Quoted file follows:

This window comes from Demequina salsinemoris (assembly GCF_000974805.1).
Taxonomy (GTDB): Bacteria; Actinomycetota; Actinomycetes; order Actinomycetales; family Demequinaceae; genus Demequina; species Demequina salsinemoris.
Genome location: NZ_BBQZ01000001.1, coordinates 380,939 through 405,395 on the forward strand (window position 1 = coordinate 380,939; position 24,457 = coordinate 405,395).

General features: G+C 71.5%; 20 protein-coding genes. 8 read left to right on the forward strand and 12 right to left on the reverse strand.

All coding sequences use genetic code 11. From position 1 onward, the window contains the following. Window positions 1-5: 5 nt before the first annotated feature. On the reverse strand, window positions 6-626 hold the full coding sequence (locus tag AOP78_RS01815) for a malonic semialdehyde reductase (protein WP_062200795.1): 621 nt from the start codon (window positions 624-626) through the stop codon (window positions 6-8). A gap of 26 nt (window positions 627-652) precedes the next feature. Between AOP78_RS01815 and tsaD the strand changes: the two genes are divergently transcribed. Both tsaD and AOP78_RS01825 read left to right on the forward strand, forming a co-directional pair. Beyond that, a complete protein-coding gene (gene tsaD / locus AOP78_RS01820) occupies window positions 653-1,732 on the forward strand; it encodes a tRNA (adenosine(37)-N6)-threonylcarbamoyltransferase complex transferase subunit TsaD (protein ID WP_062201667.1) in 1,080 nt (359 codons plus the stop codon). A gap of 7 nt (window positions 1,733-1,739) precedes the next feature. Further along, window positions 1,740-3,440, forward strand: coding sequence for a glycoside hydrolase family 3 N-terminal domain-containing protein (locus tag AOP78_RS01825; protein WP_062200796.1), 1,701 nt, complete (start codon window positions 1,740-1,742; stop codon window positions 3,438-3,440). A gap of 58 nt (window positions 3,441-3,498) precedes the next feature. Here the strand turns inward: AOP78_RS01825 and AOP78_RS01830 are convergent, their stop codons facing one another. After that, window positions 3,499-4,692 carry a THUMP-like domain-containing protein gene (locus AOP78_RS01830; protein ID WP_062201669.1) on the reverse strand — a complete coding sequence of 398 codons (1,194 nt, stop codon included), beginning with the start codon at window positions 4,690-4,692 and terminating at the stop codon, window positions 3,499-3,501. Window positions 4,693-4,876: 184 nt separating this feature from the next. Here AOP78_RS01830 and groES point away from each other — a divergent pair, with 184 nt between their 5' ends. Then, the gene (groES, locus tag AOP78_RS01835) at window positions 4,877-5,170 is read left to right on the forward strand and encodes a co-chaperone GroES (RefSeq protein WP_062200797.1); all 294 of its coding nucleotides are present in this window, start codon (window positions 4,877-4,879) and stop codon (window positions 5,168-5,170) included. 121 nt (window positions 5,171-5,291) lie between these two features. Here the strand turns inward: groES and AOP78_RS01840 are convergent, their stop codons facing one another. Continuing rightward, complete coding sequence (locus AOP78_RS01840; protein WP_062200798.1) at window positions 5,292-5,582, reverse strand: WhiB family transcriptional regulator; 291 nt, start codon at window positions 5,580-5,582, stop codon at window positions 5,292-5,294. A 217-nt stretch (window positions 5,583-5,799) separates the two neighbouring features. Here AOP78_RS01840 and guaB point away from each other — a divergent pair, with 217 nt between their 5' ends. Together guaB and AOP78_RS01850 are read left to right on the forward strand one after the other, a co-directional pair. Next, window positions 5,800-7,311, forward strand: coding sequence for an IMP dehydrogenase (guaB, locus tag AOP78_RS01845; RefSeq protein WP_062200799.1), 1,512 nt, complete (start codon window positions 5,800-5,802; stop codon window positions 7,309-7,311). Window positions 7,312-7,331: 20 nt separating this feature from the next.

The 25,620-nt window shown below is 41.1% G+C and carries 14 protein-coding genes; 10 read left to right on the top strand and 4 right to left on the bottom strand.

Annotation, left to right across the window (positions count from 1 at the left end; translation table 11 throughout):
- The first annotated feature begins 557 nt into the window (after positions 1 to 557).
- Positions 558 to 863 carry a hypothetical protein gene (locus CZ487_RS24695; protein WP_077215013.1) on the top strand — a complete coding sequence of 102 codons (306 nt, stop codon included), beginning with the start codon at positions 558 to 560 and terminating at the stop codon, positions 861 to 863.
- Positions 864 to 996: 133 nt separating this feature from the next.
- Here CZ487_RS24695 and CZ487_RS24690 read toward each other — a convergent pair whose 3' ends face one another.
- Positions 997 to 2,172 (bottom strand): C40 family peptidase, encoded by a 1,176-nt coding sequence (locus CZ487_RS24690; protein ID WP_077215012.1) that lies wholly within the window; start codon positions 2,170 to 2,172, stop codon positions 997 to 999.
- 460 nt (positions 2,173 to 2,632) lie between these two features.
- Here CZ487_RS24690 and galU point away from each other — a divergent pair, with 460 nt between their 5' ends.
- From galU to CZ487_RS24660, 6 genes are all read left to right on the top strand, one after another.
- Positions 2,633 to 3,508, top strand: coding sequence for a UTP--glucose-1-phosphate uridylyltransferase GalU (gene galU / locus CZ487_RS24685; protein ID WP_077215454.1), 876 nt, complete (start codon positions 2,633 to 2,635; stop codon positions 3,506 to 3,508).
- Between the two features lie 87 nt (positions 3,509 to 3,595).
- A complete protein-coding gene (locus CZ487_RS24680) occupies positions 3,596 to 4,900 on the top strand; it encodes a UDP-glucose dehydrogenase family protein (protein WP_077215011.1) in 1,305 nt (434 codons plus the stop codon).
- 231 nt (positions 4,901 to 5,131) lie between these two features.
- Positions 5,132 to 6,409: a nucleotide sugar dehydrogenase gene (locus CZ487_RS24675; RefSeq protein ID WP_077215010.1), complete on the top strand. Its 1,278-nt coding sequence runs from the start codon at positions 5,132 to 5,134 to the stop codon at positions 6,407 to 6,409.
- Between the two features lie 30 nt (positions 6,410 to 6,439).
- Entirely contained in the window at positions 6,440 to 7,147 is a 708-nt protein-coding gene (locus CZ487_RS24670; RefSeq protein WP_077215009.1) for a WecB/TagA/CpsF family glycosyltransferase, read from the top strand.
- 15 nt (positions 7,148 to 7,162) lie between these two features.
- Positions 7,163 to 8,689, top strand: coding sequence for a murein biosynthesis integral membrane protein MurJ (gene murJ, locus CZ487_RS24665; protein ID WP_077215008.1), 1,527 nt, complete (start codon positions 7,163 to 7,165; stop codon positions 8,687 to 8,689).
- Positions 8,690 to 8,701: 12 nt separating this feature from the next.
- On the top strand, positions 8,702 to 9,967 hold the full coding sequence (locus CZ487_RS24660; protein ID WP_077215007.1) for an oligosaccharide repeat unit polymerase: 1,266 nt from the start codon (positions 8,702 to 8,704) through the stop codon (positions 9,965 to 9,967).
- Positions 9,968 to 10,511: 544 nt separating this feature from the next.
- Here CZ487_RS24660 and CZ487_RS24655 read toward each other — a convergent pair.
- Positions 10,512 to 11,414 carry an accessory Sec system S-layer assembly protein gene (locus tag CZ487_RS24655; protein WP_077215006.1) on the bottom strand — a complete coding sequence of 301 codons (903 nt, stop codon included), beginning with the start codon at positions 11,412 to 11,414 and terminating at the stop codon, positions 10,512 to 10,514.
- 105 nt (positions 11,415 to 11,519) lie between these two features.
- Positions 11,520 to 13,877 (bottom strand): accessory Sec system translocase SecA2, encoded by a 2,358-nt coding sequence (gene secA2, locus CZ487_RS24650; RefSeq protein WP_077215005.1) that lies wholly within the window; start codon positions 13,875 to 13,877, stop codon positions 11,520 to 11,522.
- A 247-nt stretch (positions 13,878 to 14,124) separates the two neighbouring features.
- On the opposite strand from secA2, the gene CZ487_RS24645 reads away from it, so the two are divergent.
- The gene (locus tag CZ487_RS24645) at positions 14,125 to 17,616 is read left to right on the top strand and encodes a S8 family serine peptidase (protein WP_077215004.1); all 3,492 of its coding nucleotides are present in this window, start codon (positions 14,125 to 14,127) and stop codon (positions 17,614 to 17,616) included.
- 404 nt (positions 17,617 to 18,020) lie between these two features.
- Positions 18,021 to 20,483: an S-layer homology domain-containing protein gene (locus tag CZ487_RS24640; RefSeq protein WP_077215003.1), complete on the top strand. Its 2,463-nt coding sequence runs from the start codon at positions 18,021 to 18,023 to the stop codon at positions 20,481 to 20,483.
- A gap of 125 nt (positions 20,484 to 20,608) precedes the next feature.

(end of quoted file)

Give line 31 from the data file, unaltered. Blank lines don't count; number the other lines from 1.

- Positions 11,520 to 13,877 (bottom strand): accessory Sec system translocase SecA2, encoded by a 2,358-nt coding sequence (gene secA2, locus CZ487_RS24650; RefSeq protein WP_077215005.1) that lies wholly within the window; start codon positions 13,875 to 13,877, stop codon positions 11,520 to 11,522.